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Blessed Art Thou Among Women
PaTRAM Institute Singers/Peter Jermihov
rec. 2018, St Alexander Nevsky Diocesan Cathedral, Howell, USA
REFERENCE RECORDINGS FR-737 [79:11]

The declared mission of the US-based PaTRAM Institute is “to cultivate and promote the beauty and spiritual depth of Russian Orthodox liturgical singing”, and to this end they have now released several commercial recordings on the Reference label. The latest of these (the booklet notes suggest it is their fourth, although I am only aware of two previous recordings from them, both reviewed by MusicWeb International), celebrates Mary, the Mother of God, through a selection of two dozen sacred settings composed over three centuries, ranging from Vasily Polikarpovich Titov (c1650-c1715) to Sergey Sergeivich Zheludkov (b.1989). Along the way we find some very familiar names, not only from the world of Russian Orthodox music (such as Pavel Chesnokov, Alexander Grechaninov and Nikolai Danilin) but from composers whose names are rather more familiar through their essentially secular music (Dmitri Bortnyansky, Vasily Kalinnikov and Nikolai Tcherepnin). And the big surprise and bonus for me is the appearance of the first of Rachmaninov’s three great works for the Orthodox liturgy, The Theotokos, Who Is Ever-Vigilant in Prayer.
 
Largely over-shadowed by the All-Night Vigil and the Liturgy of St John of Chrysostom, this takes the form of a three-section concerto for unaccompanied chorus composed when Rachmaninov was just 20. The first section includes some gorgeous harmonies, and as the music follows the text in moving from prayerful contemplation to a celebration of the “Mother of Life”, so the music becomes wonderfully life-affirming and shot through with glorious luminosity (beautifully conveyed in the soaring soprano line at 5:55). Hints of the composer’s mature style may be hard to find, but Peter Jermihov’s tremendously fulsome and informative booklet notes do not fight shy of suggesting they are there, as he describes the work as “a fully manifest masterpiece with all the essential elements of the mature composer’s style”.

Bortnyansky’s simple but effective setting of Beneath Thy Compassion gives us a wonderful taste of a fine choir supported by a powerful profundo bass, while a resonant burst of a genuinely Russian-sounding profundo bass (sung by the rather surprisingly named Glenn Miller) opens Zheludkov’s setting of Do Not Lament Me, O Mother. Emerging from the rich, luxuriant textures of the Magnification for the Icon “Joy of all the Sorrowful” by Nikolai Matveyev (1909-1992) a solo quartet (Alexandra Olsavsky, Lauren McAllister, Daniel Shirley and Michael Hawes) creates a wonderfully ethereal presence, while there is something deliciously angelic about the female voices which open With the Voice of the Archangel by Nikolai Tolstiakov (1883-1958). While much of this music exudes a profoundly prayerful atmosphere, gorgeously soaked up by this outstanding choir, it does occasionally burst into celebratory fire – as with the wonderfully joyous The Angel Cried Out (the angelic voice of soprano Fotina Namumenko glistening in this bright musical sunlight) by Boris Ledkovsky (1894-1975) – and in these moments Jermihov draws some truly brilliant singing from his forces.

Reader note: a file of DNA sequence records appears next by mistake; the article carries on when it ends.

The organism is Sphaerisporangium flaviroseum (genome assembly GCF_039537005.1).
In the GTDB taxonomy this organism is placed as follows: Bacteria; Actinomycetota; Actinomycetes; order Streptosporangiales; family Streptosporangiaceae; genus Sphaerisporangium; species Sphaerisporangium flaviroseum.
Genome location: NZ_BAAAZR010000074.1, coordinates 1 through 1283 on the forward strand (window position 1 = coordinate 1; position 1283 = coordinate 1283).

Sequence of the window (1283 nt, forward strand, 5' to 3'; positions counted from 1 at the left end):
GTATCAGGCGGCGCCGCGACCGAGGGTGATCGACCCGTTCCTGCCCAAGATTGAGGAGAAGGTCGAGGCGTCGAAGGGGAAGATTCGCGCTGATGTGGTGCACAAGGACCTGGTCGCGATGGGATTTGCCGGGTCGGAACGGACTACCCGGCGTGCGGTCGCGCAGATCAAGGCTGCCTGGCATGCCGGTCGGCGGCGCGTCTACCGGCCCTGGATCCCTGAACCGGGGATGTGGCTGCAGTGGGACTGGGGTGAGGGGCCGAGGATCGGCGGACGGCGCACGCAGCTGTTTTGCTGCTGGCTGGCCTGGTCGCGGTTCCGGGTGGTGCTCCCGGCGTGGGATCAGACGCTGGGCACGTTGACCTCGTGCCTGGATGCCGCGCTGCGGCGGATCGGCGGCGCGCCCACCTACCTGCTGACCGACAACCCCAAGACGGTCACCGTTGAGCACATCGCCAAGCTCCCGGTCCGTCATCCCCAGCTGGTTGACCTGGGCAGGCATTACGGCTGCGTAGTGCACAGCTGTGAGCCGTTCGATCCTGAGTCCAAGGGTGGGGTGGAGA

It is difficult to read the title To Thee, the Victorious Leader in the context of early 20th century Russian music without imagining it as some Soviet-era homage to some murderous dictator. But the two settings of this text here – by Tolstiakov and Alexander Nikolsky (1874-1943) – have in common a brightness and open-hearted joyousness which immediately tells us this is no politically-inspired music but a genuine outburst of joy. While the text itself refers to Mary’s ability to “set us free from every calamity”, Jermihov points out that underlying the text is the Russian siege of Constantinople in 860, which was lifted when, with the help of Mary, the “evil” Russian invaders were driven away.

The recording itself is dedicated to the memory of Protopresbyter Valery Lukianov, and includes a favourite hymn of his – In the Flesh Thou Didst Fall Asleep - and his own son, Alexis Lukianov, intoning Chesnokov’s deeply moving Memory Eternal with such a powerful and resonant profundo at its lowest imaginable that I marvel that anybody could possibly make such a wonderful noise so deep down in their register. Frankly, this recording would be worth buying for this magical example of true profundo singing on its own, but, in their own way, every single track (including the opening burst of carillon bells from the St Alexander Nevsky Diocesan Cathedral’s bell-ringer, Peter Lukianov) is worth hearing.

Marc Rochester

Contents
Bells of St. Alexander Nevsky Diocesan Cathedral [2:01]
Bortnyansky: Today the Virgin Gives Birth [2:30]
Kastalsky: Today the Virgin Gives Birth [1:39]
Titov: O Virgin Unwedded [3:15]
Sviridov: A Hymn of Praise to the Mother of God [3:03]
Chesnokov: O Most Holy Theotokos, Save Us [3:35]
Zheludkov: Do Not Lament Me, O Mother[5:11]
Kalinnikov: Virgin Theotokos, Rejoice [1:13]
Tcherepnin: Virgin Theotokos, Rejoice [2:01]
Grechaninov: It Is Truly Meet [1:37]
Tcherepnin: It Is Truly Meet [2:58]
Kastalsky: Rejoice, O Queen [1:48]
Danilin: All of Creation Rejoices in Thee [4:34]
Chesnokov: Do Not Lament Me, O Mother [3:24]
Ledkovsky: The Angel Cried Out [4:36]
Ilyashenko: The Mystery of God from All Eternity [1:33]
Lvovsky: O Ye Apostles, Assembled Here [2:42]
Matveyev: Magnification for the Icon “Joy of All the Sorrowful” [3:26]
Tolstiakov: With the Voice of the Archangel [5:11]
Nikolsky: To Thee, the Victorious Leader [1:16]
Tolstiakov: To Thee, the Victorious Leader [1:44]
Bortnyansky: Beneath Thy Compassion [3:58]
Anon.: In the Flesh Thou Didst Fall Asleep (“Feofanovskoe”) [2:26]
Chesnokov: Memory Eternal [3:33]




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